- Erin Kirkland/Daily
By Liz Nagle, Daily Sports Writer
Published May 3, 2012
Michigan men's gymnast Syque Caesar, preparing for the 2012 London Summer Olympic Games, will represent Bangladesh on an invitation after winning the country’s first gold medal in international history.
At the fourth Central South Asian Artistic Gymnastics Championships, Caesar stood on the podium for three events — he took the parallel bars crown with a score of 14.60, claimed silver on vault (14.25) and bronze on floor (13.525) — earning him the bronze medal in the all-around competition.
Before heading to London, Caesar talked to The Michigan Daily about his Olympic berth.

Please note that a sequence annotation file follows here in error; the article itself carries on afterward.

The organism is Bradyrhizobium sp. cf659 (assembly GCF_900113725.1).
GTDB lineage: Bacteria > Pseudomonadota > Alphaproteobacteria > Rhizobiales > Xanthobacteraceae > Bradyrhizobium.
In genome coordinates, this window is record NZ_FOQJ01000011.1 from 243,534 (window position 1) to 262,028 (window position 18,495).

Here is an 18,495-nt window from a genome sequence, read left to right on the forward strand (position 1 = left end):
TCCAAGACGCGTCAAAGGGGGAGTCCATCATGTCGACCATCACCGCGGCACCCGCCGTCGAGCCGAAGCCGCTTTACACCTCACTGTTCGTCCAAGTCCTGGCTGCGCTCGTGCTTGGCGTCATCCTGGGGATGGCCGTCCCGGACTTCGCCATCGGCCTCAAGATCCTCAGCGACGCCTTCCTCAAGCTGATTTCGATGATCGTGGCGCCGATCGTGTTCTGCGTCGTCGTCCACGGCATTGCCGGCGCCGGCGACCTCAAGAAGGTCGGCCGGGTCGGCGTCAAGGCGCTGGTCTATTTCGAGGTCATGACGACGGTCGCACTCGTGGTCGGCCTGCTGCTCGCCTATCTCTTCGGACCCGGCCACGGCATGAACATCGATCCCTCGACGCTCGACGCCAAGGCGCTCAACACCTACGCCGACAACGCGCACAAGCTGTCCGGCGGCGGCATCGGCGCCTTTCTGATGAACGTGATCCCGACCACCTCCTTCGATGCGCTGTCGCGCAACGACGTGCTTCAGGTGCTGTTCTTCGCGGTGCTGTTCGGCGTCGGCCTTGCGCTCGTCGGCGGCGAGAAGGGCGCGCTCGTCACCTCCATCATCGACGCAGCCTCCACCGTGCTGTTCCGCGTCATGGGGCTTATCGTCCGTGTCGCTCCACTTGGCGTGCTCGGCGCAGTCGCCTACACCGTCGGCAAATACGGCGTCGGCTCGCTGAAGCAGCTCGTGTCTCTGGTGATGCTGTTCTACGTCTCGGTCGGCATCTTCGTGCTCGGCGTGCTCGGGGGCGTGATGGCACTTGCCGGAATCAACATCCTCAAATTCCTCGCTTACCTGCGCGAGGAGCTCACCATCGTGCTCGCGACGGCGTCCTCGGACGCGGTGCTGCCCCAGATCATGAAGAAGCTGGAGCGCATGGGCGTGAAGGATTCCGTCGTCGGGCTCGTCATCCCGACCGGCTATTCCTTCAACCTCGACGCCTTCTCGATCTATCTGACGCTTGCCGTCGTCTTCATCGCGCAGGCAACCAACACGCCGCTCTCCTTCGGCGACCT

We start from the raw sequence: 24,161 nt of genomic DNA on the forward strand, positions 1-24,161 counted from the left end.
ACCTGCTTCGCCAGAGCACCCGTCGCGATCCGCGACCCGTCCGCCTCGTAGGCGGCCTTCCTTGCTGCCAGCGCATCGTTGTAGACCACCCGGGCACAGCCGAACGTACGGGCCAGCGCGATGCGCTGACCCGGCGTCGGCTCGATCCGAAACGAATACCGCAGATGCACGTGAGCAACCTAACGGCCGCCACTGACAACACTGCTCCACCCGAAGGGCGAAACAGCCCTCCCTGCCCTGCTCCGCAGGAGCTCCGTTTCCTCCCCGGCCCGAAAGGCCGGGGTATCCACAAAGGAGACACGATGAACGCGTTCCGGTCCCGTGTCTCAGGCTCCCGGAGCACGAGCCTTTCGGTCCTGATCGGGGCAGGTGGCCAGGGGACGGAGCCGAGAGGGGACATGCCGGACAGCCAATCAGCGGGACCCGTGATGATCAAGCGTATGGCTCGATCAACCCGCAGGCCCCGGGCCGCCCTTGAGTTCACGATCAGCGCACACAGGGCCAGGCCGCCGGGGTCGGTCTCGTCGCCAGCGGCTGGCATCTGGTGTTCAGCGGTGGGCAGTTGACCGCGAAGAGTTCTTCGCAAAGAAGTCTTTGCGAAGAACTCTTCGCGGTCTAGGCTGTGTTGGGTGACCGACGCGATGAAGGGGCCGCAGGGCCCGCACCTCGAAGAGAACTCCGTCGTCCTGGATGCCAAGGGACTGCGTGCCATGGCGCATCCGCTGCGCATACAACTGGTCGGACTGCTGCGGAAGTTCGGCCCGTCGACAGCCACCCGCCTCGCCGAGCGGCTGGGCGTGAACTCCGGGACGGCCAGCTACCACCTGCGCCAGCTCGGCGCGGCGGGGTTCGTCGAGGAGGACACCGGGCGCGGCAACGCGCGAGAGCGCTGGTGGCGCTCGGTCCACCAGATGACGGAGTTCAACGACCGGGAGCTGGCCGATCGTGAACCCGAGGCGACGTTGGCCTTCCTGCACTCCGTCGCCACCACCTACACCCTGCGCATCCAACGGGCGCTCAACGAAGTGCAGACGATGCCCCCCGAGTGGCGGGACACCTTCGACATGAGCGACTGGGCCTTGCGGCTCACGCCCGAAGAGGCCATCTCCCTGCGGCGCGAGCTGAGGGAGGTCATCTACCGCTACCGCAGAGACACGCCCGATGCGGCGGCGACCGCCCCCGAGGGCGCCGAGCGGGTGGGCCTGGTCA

The Michigan Daily: How did you find out you received an invitation to represent Bangladesh in the Olympics? Did it catch you by surprise or were you expecting it?
Syque Caesar: Well, I received confirmation via e-mail that I got from the Bangladesh Olympic Association basically confirming that I’ve been selected by the International Olympic Committee in London to represent Bangladesh in the Olympics. Before that, there had been a lot of positive signs that I was going to go, like there was lots of paperwork, and I also had to fill out an eligibility conditions form. So there were a bunch of positive signs that hadn’t been confirmed until I received that e-mail.
TMD: Now that you’ve begun preparing for the biggest meet of your career, what is your training regiment like?